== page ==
Growing up anxious with nightmares and no explanation

“As a child I felt myself to be alone, and I am still, because I know things and must hint at things which others apparently know nothing of, and for the most part do not want to know.”

C.G. Jung, Memories, Dreams, Reflections

I had a very meaningful conversation with my mom the other day about my symptoms as a child and teenager. It was a bitter sweet conversation that ended in acceptance and love. I am grateful for my parent’s support as the beginning of this journey was not so clear cut.

I can remember my symptoms, although that is not what they were known as at the time, starting at age 6. Intense stomach aches at night and being unable to fall asleep several nights a week. I remember lying awake on the top bunk, heart racing and being frozen with fear. My parents read to me, sang to me, held my hand, rubbed my tummy and back but to no avail. When I would fall asleep I had recurring dreams of being chased, of fire and snakes and of falling off a cliff. This was the most frequent dream and I never landed but woke in a panic while still falling. I have such distinct memories of this, probably due to the intensity of the experience. Several times I gathered up the courage to seek out my parents in their room following one of these dreams. I don’t know what kind of state I was in, clearly not REM stage as I remember everything but not quite in reality. I would pose at the top of the ladder and stare at the seam in the carpet in the doorway. There appeared to be flames, about 2 feet high and I would jump from the top of the ladder and over the fire to get into the hallway. Once in my parent’s bed I would still sometimes see snakes crawling on the bed towards me.

I work with children who have experienced all types of trauma and one of the common symptoms in young children is severe anxiety and bad dreams. I am not aware of experiencing any significant trauma. I cannot pinpoint any event or sequence of events that caused my anxiety. My home was a safe and supportive environment, I lived in a very small town and had a great childhood. Without attributing this to brain chemistry I cannot come up with an explanation.

Once, when I was 7 and in 2nd grade I had a panic attack in class and threw up while running to the bathroom. I was humiliated and sent home. I have no explanation for this, either. 

I underwent several medical tests for my stomach problems, all were negative. I remember one procedure (I don’t even care to look up what it was, because it is my experience of it that is important to me) in particular. I was 7 or 8 years old. My mom and I drove on the freeway (which was a big deal where we lived) to go to a medical center. I got to miss school which was fun but when we got there, they said my mom had to wait outside. The procedure included using a chalky substance in order to see the inside of my stomach (or something similar). I will not go into detail about how the substance was put into my body ,although this is a vivid memory, but I spent the entire time screaming for my mom. We went out for pancakes afterwards. There was very little discussion about how scary it was for me. Traumatic? Maybe. But it certainly didn’t precede the anxiety/panic attacks or bad dreams.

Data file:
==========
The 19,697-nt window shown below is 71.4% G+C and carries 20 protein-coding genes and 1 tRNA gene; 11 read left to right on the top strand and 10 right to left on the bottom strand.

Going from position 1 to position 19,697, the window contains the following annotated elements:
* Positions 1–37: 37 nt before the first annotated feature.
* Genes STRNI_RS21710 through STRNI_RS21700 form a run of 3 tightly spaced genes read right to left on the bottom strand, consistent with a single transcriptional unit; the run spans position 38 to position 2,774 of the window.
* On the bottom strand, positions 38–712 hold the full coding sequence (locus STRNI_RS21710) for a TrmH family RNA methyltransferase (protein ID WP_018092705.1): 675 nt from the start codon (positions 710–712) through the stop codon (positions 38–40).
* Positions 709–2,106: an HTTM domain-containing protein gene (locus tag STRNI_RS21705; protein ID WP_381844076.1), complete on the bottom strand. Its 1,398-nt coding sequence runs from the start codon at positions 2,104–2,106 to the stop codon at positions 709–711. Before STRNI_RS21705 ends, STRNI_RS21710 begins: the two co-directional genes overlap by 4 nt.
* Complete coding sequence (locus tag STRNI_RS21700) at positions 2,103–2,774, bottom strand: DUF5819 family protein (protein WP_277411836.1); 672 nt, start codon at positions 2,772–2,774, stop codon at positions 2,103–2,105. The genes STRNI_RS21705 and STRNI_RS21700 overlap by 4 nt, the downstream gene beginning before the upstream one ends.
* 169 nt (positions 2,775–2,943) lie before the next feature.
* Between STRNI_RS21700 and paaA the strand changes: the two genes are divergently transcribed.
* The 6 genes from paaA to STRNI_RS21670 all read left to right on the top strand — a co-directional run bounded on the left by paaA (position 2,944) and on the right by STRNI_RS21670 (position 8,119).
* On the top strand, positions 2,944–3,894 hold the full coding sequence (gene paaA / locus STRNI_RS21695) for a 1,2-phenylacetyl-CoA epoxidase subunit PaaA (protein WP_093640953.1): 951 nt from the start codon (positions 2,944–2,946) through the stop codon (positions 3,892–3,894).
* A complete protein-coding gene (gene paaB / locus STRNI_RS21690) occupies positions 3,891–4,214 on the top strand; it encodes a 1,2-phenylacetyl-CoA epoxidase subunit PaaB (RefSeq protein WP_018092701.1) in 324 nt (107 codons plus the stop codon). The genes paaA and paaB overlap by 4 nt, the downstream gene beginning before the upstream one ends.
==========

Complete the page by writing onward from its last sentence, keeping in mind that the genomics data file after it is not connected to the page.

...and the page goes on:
When people ask why I became a therapist and work with children, I give them a general/generic answer. Sometimes I say I was anxious as a child. No one really knows how bad it was, even my parents. As in the quote above, it can make a person feel quite alone. I am proud of my current stability and find that sharing these experiences is helpful. I sometimes fund comfort in my diagnosis as it provides an explanation. 

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About Bipolar Therapist

At 31 years old I am just now discovering who I really am and how my sense of self can coexist with the stigma of my Bipolar diagnosis. I hope that by sharing my experiences I can learn more about myself and help anyone else who has had similar struggles. I am also a licensed therapist and work with children to help them overcome the struggles that others may not acknowledge or understand.
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